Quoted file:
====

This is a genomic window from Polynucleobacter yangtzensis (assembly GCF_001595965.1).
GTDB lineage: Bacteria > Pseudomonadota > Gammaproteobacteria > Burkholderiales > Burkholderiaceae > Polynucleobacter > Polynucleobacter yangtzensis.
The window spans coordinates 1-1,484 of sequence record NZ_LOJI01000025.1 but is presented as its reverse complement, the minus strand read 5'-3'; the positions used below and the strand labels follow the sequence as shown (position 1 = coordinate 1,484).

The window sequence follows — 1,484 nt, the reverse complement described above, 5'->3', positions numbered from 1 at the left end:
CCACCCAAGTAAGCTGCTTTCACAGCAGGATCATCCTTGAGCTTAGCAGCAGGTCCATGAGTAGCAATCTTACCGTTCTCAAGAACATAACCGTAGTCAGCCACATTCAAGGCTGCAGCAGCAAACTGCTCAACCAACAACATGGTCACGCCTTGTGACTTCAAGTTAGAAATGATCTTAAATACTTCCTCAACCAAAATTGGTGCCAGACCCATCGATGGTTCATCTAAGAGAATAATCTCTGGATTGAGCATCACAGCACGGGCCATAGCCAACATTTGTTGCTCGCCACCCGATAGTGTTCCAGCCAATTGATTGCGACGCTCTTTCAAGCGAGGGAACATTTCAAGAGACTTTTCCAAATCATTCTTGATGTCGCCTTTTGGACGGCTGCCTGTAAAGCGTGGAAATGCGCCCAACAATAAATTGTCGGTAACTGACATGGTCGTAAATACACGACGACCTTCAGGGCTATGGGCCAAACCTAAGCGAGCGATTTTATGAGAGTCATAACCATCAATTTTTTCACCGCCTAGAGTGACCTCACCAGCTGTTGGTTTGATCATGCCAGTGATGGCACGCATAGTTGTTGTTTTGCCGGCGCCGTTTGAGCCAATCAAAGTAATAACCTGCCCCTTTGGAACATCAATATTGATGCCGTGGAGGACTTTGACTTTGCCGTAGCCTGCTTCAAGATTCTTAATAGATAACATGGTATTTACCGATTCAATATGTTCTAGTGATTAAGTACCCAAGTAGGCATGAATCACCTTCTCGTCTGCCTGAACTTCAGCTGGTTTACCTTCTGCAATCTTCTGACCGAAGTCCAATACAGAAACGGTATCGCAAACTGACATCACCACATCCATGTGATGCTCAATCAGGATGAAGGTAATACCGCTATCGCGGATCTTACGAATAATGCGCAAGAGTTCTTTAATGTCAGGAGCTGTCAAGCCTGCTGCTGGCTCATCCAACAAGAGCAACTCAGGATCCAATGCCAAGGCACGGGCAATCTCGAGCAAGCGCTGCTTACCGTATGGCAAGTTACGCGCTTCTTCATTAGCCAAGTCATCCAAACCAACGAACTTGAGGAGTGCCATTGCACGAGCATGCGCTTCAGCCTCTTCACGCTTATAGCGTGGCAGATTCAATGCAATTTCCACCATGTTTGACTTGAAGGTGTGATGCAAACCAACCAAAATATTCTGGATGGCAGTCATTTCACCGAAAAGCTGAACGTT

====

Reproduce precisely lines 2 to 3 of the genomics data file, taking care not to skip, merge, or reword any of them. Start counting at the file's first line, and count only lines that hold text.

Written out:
GTDB lineage: Bacteria > Pseudomonadota > Gammaproteobacteria > Burkholderiales > Burkholderiaceae > Polynucleobacter > Polynucleobacter yangtzensis.
The window spans coordinates 1-1,484 of sequence record NZ_LOJI01000025.1 but is presented as its reverse complement, the minus strand read 5'-3'; the positions used below and the strand labels follow the sequence as shown (position 1 = coordinate 1,484).